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Pentagon Needs You To Help It Take Down Small Drones

A pilot flies a small racing drone through an obstacle course on Governors Island in New York Harbor, Friday, Aug. 5, 2016.

A pilot flies a small racing drone through an obstacle course on Governors Island in New York Harbor, Friday, Aug. 5, 2016. // Richard Drew/AP

The Federal Aviation Administration isn’t the only government body worried about the harm small drones could cause. On Aug. 11, the Defense Advanced Research Projects Agency, or DARPA, released a request for information for new measures to defeat small UAVs, which it says are “creating new asymmetric threats for warfighters.”

Small “UASs’ size and low cost enable novel concepts of employment, which present challenges to our current defense systems,” according to the request.

DARPA is looking for technology to “detect, identify, track and neutralize these systems on the move, on a compressed timeline, and while mitigating collateral damage and providing flexibility to operations in multiple mission environments.”

More than a few technologies exist to counter drone threats, but jamming can pose a threat to nearby electrical and computer equipment. One of the more interesting solutions so far comes out of Japan where Tokyo police are deploying drones armed with nets to capture other drones.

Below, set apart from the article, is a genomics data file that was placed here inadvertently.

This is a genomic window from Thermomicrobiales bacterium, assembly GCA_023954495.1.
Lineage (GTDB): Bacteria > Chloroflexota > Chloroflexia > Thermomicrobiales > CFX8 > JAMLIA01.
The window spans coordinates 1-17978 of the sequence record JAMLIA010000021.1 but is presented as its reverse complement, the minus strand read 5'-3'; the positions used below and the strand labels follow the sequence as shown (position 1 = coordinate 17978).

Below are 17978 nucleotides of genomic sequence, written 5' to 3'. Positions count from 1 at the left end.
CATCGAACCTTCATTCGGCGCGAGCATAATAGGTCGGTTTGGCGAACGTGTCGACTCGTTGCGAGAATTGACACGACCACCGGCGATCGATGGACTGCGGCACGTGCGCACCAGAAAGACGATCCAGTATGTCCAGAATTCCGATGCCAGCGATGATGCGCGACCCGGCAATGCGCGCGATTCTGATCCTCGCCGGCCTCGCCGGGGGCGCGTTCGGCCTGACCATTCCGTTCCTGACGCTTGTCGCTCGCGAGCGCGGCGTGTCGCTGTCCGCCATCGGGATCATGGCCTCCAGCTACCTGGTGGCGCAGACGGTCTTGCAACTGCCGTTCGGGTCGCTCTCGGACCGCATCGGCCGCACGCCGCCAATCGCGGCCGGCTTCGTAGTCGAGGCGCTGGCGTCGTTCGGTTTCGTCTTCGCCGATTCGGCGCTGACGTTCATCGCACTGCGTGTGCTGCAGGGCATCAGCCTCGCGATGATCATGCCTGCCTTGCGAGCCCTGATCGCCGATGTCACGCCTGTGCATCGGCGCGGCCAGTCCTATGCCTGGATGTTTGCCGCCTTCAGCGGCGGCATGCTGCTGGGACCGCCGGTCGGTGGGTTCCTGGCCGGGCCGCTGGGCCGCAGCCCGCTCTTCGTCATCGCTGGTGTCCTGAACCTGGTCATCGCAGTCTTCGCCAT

By itself, most small drones don’t pose a great danger but they can easily be modified with a variety of payloads. Pro-Russian forces fighting in Ukraine use drones to spot and target enemy positions. Last August, a group of hackers at DEF CON unveiled a small garage-built drone that flies around looking for vulnerabilities in computer networks.

Israel Aerospace Industries markets something it calls a multirotor loitering munition for ground forces, basically a quadcopter with a bomb strapped to it that hovers in the air until the operator decides to kill someone with it. Hamas and Hezbollah’s use of small drones goes back to 2004. ISIS, too, is experimenting with small intelligence drones (and possibly armed ones as well). In July, the Pentagon switched $20 million toward a new anti-drone effort.

Any drone under 55 lbs is considered small by FAA standards. The agency projects that more than 7 million small UAVs could cloud America’s skies by the year 2020. The development community for small drones is also growing rapidly, bolstered by trends in 3-D printing and tiny off-the-shelf computer systems like the Raspberry Pi. Anybody with an internet connection can create their own drone at minimal cost. As large as 7 million sounds, the figure might be woefully conservative.

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